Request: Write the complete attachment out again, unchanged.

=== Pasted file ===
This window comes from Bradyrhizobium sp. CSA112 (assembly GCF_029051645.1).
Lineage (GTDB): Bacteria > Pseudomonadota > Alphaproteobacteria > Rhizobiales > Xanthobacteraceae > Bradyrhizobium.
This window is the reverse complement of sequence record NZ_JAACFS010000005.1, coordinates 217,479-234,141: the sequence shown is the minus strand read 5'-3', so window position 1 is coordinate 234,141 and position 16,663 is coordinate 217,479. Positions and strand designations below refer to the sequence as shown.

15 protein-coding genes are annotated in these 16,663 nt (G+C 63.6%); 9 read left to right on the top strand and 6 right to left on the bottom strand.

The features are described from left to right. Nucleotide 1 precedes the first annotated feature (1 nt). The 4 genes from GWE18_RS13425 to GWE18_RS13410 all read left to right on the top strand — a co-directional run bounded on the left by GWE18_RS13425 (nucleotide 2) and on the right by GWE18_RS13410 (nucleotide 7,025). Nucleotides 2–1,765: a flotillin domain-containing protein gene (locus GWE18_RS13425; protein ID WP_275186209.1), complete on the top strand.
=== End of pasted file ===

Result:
This window comes from Bradyrhizobium sp. CSA112 (assembly GCF_029051645.1).
Lineage (GTDB): Bacteria > Pseudomonadota > Alphaproteobacteria > Rhizobiales > Xanthobacteraceae > Bradyrhizobium.
This window is the reverse complement of sequence record NZ_JAACFS010000005.1, coordinates 217,479-234,141: the sequence shown is the minus strand read 5'-3', so window position 1 is coordinate 234,141 and position 16,663 is coordinate 217,479. Positions and strand designations below refer to the sequence as shown.

15 protein-coding genes are annotated in these 16,663 nt (G+C 63.6%); 9 read left to right on the top strand and 6 right to left on the bottom strand.

The features are described from left to right. Nucleotide 1 precedes the first annotated feature (1 nt). The 4 genes from GWE18_RS13425 to GWE18_RS13410 all read left to right on the top strand — a co-directional run bounded on the left by GWE18_RS13425 (nucleotide 2) and on the right by GWE18_RS13410 (nucleotide 7,025). Nucleotides 2–1,765: a flotillin domain-containing protein gene (locus GWE18_RS13425; protein ID WP_275186209.1), complete on the top strand.